Gamification: Incentivize Your Constituents to Act
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"Gamification" is one of those buzzwords that makes its way around the nonprofit and marketing worlds every so often. Maybe you've thought about it before. Maybe it sounds too complicated. Or, maybe you heard about it at a conference a couple years ago and dismissed it as a passing fad. Yet, gamification doesn't need to just be a buzzword, and it doesn't need to be something big and complicated. It should simply be a tool in your marketing arsenal to buoy constituent behavior through incentives.
Back when gamification was first starting to be discussed, many organizations thought they needed to take a cue from popular mobile apps like Foursquare and create complex systems of badges and levels, perhaps in a custom member center, or even develop their own mobile apps. There are subtler examples of gamification that are far easier to implement, however, and they can improve your results much more clearly.
Have you ever been driven to do something just to feel like you've "finished" it? Or, to feel like you're in a group of "top performers"? There are elements of gamification embedded in many of the things we do every day, especially online.
Have you felt compelled to complete your profile in a new app or website after it tells you you're "80% finished"? Or, do more of a particular activity to move up a virtual "leaderboard"? Just recently, I was playing a mobile trivia game, and it told me I was in the top 10 in my area in a particular category. I wasn't even interested in that category — I was only playing it to unlock a particular badge — but suddenly I was invested. Who cares if very few people in my area were likely using the app at that moment or if minutes before I'd been bored with the game? I now had a ranking to protect!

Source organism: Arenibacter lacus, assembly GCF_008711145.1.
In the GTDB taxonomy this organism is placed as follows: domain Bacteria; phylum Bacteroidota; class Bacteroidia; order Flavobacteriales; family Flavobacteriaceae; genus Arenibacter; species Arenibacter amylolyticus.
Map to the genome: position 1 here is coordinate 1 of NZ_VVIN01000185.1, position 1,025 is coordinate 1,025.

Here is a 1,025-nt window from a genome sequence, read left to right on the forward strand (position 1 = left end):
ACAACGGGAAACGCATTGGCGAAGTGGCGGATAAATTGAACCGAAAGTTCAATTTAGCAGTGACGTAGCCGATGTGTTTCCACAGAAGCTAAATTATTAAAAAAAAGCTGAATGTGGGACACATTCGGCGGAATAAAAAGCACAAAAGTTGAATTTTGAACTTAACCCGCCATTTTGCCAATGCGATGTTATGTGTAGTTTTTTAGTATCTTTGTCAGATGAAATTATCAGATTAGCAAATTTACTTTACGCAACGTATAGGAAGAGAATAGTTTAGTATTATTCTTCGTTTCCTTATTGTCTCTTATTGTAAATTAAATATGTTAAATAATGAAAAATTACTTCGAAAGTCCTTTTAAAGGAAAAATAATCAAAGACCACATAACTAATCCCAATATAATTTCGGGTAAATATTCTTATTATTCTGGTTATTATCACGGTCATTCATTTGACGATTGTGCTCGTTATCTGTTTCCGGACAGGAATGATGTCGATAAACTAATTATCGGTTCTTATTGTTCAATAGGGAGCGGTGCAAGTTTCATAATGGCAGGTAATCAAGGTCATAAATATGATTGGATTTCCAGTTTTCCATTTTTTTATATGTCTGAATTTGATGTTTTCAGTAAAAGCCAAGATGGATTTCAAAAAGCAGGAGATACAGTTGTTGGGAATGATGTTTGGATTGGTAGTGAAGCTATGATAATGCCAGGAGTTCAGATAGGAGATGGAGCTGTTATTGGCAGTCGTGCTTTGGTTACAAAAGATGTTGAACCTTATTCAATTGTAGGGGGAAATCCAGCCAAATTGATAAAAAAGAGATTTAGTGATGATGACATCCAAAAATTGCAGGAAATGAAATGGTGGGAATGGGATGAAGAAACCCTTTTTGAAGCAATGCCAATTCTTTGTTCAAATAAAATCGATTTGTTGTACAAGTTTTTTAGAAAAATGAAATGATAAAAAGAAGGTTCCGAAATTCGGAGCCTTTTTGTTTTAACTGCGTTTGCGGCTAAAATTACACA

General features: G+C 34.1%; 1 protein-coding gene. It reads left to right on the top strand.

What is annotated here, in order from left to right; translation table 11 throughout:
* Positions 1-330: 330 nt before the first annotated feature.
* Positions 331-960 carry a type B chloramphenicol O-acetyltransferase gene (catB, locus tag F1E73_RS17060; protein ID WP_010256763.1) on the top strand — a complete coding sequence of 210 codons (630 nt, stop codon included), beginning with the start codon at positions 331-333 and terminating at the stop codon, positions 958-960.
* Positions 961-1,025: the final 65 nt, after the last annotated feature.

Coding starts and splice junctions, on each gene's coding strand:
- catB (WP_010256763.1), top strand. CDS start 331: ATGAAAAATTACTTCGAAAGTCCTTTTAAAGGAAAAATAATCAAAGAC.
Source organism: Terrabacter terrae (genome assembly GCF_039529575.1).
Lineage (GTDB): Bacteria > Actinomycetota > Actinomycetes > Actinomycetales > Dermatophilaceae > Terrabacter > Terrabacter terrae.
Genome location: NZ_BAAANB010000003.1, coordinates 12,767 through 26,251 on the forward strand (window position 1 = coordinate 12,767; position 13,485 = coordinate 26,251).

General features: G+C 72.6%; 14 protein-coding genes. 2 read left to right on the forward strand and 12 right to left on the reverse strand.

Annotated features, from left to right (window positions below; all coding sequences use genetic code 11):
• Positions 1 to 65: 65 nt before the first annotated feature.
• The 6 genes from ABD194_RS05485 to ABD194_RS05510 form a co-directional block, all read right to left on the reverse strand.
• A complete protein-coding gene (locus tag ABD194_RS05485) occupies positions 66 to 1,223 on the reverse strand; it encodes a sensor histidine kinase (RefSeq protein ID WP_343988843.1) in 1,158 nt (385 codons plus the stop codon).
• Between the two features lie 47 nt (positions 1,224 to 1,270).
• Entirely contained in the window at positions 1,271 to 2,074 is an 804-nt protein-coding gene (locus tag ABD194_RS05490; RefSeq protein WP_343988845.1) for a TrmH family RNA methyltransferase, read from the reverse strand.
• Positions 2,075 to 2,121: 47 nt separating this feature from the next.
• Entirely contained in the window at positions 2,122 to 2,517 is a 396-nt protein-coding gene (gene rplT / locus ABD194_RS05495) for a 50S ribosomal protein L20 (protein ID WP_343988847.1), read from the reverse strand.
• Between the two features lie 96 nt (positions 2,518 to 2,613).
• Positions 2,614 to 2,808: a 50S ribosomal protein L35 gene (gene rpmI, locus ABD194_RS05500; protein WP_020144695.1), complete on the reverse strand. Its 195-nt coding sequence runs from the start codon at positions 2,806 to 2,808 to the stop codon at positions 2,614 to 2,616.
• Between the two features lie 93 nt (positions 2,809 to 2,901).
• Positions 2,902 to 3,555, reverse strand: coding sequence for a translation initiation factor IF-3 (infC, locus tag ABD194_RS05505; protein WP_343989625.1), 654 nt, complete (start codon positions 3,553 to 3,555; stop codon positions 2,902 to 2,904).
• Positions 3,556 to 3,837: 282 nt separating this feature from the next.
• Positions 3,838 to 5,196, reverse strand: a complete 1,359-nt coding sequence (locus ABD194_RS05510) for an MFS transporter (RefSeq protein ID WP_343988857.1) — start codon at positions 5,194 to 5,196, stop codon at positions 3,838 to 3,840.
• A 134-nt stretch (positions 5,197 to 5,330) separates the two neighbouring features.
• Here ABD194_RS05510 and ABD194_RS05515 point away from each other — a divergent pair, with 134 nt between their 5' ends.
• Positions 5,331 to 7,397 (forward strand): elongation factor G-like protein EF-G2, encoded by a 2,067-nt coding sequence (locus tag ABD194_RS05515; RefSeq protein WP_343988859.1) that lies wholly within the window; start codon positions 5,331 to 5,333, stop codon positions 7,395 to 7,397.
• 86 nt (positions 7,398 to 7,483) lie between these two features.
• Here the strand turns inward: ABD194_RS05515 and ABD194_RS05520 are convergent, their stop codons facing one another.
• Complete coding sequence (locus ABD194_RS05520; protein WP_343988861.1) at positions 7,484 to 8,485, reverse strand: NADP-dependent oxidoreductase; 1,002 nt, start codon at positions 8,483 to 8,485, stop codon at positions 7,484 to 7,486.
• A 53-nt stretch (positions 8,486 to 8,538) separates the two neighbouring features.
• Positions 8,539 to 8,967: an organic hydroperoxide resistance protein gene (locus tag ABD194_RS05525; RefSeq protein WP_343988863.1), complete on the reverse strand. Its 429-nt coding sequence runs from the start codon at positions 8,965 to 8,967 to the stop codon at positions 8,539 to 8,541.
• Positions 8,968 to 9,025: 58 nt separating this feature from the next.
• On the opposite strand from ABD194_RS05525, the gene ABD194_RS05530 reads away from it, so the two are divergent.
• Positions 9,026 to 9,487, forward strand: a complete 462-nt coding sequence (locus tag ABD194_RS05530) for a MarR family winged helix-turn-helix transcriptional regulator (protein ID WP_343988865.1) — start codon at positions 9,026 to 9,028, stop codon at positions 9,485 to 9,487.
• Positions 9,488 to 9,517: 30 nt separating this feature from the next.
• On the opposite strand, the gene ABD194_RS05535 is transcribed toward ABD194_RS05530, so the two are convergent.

Nonprofits can use these common impulses without building an entire gaming ecosystem. Activities as simple as displaying a thermometer to show how close you are to achieving a fundraising goal tap in to people's desire to "complete" objectives and be among "the best." So, too, do leaderboards showing "top fundraisers" in peer-to-peer platforms and use of regional language such as "63 people in [your city] have had their gifts matched." If you have the capability to use these kinds of techniques to help make your donors feel like your goals are their goals, they're great things to test.
You also can use these techniques to improve your advocacy results. Once constituents have taken one of your actions, show them the rest of the actions on that topic that they could complete. Show them the number of actions until they've "completed" all of them. Tell them where they rank across your entire list of supporters.
Giving supporters a "ranking" can be a great way to encourage extra action, but be careful not to offend anyone with a low ranking. Make top-ranking supporters feel great for being so active on behalf of your organization; it will make them want to continue to support you. But don't make less active users feel bad for the actions they haven't taken — this is one time in direct marketing that guilt works against us. Simply tell them how great it is to take more actions and how much those actions help the cause they support — and make it easy for them to act.
There are many elements to a successful game: an activity that people want to do, a way to make them feel good for spending time on it, rewards for spending that time and more. Good nonprofits already try their best to make their users feel good for their support, and they communicate smartly with those users so they come back to give more money and take more action on behalf of the cause.
Adding game elements to your marketing, when used judiciously, can be a great tool in your arsenal. Everyone likes to be rewarded for their efforts. For example: Congratulations! You've finished this article. But 15 people in your area have finished the rest of the pieces in this newsletter …
Daniel Atherton is digital analytics and optimization coordinator in the interactive department of Chapman Cubine Adams + Hussey, a full-service direct marketing firm serving global nonprofit organizations. Reach him at email@example.com